December 16 2017

Are you desperate for a last couple of stocking fillers for family or friends, or is everything already wrapped and under the tree? If you’re anything like us then it’s the former! We’ve got a few things here that might alleviate last-minute panic and allow you to scoff mince pies with a clear conscience …

Arnold Taylor says A Maigret Christmas, which contains three Georges Simenon short stories, provides a seasonal mix of intrigue and charm. In The Deaths of December by Susi Holliday, an advent calendar arriving at the police station marks the beginning of a murderous lead-up to Christmas. Kati Barr-Taylor says this is an easy read that could be polished off in one sitting between Santa’s arrival down the chimney and everyone getting stuck into the roast turkey. Kati was impressed with Susie Steiner’s Persons Unknown, where a man dies with one name in his mind. She says the festive season has been used for atmosphere and serves up a story that any crime fan who has had enough of the superficial will love.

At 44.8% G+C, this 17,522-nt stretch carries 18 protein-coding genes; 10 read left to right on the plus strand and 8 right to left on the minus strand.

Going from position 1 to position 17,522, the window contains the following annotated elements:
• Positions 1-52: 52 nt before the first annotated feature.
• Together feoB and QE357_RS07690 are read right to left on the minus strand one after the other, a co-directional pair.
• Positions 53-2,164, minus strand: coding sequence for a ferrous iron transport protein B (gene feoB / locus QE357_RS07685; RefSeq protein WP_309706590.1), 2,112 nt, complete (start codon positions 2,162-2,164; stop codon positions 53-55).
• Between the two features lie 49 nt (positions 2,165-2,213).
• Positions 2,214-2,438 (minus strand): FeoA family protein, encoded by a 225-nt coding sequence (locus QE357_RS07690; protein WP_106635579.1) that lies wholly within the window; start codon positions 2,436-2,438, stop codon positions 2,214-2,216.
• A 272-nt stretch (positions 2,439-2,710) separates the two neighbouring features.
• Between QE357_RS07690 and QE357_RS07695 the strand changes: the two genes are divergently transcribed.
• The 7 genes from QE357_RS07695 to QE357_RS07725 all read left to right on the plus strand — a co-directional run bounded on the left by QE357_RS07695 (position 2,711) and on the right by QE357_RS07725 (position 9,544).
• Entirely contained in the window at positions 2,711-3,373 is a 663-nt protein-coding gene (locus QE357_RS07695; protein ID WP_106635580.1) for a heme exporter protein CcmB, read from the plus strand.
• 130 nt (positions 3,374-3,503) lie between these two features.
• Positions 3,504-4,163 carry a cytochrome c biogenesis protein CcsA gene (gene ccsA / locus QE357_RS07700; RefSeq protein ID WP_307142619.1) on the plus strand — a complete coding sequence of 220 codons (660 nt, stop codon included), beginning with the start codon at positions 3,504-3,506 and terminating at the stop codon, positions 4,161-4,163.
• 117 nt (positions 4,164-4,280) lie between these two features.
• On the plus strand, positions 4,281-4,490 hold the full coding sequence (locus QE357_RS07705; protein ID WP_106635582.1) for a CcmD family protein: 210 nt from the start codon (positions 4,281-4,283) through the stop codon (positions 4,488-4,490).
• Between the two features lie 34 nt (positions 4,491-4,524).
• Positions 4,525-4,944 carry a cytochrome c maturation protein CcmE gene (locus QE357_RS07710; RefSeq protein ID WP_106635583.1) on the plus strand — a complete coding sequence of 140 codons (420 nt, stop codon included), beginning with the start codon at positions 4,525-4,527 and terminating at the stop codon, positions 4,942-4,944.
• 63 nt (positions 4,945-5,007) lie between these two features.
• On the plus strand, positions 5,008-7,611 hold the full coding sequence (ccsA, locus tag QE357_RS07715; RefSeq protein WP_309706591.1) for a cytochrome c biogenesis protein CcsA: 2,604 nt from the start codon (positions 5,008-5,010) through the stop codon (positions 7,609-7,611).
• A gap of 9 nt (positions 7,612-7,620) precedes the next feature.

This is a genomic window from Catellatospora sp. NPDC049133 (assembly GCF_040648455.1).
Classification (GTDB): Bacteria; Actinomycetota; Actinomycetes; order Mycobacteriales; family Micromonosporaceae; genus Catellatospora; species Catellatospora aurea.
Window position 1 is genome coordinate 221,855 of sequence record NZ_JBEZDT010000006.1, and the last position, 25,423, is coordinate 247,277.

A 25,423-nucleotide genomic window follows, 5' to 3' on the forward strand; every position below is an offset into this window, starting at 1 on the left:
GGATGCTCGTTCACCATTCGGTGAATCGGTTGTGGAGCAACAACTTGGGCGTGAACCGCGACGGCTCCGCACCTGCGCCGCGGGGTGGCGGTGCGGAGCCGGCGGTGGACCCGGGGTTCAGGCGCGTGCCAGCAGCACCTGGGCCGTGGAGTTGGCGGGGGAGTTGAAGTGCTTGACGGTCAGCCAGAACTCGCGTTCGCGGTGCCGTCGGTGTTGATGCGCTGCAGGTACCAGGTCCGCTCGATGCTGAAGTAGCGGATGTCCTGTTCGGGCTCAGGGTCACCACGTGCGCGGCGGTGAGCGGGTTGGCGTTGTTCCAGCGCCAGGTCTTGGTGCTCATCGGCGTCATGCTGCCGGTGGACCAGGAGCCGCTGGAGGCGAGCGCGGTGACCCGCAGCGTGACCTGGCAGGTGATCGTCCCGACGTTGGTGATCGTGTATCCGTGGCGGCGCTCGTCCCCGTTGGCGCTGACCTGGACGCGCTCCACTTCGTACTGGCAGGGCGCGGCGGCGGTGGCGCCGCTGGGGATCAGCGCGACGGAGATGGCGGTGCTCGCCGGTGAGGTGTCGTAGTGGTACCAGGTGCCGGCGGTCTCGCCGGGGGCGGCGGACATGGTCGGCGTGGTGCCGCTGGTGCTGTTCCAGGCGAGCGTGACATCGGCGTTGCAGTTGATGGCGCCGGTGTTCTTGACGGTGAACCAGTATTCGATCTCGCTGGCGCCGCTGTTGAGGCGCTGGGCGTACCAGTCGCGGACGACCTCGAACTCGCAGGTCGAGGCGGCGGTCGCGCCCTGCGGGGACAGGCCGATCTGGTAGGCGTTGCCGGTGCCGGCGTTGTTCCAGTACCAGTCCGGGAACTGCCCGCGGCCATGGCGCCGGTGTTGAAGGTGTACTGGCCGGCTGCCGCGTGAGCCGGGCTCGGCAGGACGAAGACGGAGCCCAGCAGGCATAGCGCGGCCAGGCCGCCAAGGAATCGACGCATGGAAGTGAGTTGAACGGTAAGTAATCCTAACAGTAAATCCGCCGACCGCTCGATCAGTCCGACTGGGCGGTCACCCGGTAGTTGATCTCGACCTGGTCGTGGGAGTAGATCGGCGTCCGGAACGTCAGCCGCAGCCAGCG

We’ve a bumper crop of vintage crime for you to savour this week. In Trent’s Last Case by EC Bentley, a wealthy, unpopular American magnate is found dead in the grounds of his English country house. Amateur detective Philip Trent suspects murder, not suicide. Kate Balfour says that the book, first published 1913, is a very satisfying and enjoyable read. John Cleal describes Death Makes a Prophet by John Bude, which features a murderous cult, as a witty, but sadly neglected classic of British crime fiction. The Last Best Friend by George Sims remains fresh after 50 years, and Chris Roberts says the action has plenty of twists and turns to maintain interest. Anne Meredith’s Portrait of a Murderer, set during an annual Christmas get-together at a lonely manor house, is a fascinating, morally ambiguous, psychological study of a killer, and a great critique of 1930s society, according to John Cleal. John was equally impressed with Cyril Hare’s An English Murder where the dying Lord Warbeck invites his closest relatives over for what will be their last Christmas together. John praises the non-stereotypical, well-rounded protagonist, coupled with some incisive social commentary, which make this a book modern readers should not miss.